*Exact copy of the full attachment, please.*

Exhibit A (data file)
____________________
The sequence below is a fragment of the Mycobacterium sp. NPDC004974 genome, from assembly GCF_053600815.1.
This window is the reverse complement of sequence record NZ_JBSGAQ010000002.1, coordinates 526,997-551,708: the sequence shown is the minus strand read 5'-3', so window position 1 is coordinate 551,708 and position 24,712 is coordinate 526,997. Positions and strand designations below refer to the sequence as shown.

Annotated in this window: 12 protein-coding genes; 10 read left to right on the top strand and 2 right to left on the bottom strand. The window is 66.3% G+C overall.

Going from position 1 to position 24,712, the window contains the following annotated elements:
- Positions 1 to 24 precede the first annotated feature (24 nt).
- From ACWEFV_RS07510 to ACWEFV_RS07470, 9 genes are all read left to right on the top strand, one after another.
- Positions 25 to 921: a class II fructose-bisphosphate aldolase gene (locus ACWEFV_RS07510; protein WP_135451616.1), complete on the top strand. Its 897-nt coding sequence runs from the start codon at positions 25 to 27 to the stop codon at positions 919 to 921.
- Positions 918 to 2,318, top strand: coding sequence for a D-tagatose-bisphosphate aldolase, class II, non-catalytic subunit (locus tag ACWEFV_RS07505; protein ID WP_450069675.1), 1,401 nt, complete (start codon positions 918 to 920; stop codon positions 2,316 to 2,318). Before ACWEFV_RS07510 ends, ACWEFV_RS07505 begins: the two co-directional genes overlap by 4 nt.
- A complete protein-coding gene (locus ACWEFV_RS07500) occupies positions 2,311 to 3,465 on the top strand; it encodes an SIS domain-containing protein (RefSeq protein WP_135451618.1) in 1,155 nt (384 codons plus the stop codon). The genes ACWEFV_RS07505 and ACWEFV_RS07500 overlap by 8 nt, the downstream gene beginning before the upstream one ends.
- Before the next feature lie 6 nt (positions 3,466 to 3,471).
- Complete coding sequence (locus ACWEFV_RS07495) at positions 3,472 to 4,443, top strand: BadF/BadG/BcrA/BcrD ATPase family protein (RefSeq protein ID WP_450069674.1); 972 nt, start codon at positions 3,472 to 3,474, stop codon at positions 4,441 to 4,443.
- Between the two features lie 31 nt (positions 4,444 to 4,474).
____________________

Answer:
The sequence below is a fragment of the Mycobacterium sp. NPDC004974 genome, from assembly GCF_053600815.1.
This window is the reverse complement of sequence record NZ_JBSGAQ010000002.1, coordinates 526,997-551,708: the sequence shown is the minus strand read 5'-3', so window position 1 is coordinate 551,708 and position 24,712 is coordinate 526,997. Positions and strand designations below refer to the sequence as shown.

Annotated in this window: 12 protein-coding genes; 10 read left to right on the top strand and 2 right to left on the bottom strand. The window is 66.3% G+C overall.

Going from position 1 to position 24,712, the window contains the following annotated elements:
- Positions 1 to 24 precede the first annotated feature (24 nt).
- From ACWEFV_RS07510 to ACWEFV_RS07470, 9 genes are all read left to right on the top strand, one after another.
- Positions 25 to 921: a class II fructose-bisphosphate aldolase gene (locus ACWEFV_RS07510; protein WP_135451616.1), complete on the top strand. Its 897-nt coding sequence runs from the start codon at positions 25 to 27 to the stop codon at positions 919 to 921.
- Positions 918 to 2,318, top strand: coding sequence for a D-tagatose-bisphosphate aldolase, class II, non-catalytic subunit (locus tag ACWEFV_RS07505; protein ID WP_450069675.1), 1,401 nt, complete (start codon positions 918 to 920; stop codon positions 2,316 to 2,318). Before ACWEFV_RS07510 ends, ACWEFV_RS07505 begins: the two co-directional genes overlap by 4 nt.
- A complete protein-coding gene (locus ACWEFV_RS07500) occupies positions 2,311 to 3,465 on the top strand; it encodes an SIS domain-containing protein (RefSeq protein WP_135451618.1) in 1,155 nt (384 codons plus the stop codon). The genes ACWEFV_RS07505 and ACWEFV_RS07500 overlap by 8 nt, the downstream gene beginning before the upstream one ends.
- Before the next feature lie 6 nt (positions 3,466 to 3,471).
- Complete coding sequence (locus ACWEFV_RS07495) at positions 3,472 to 4,443, top strand: BadF/BadG/BcrA/BcrD ATPase family protein (RefSeq protein ID WP_450069674.1); 972 nt, start codon at positions 3,472 to 3,474, stop codon at positions 4,441 to 4,443.
- Between the two features lie 31 nt (positions 4,444 to 4,474).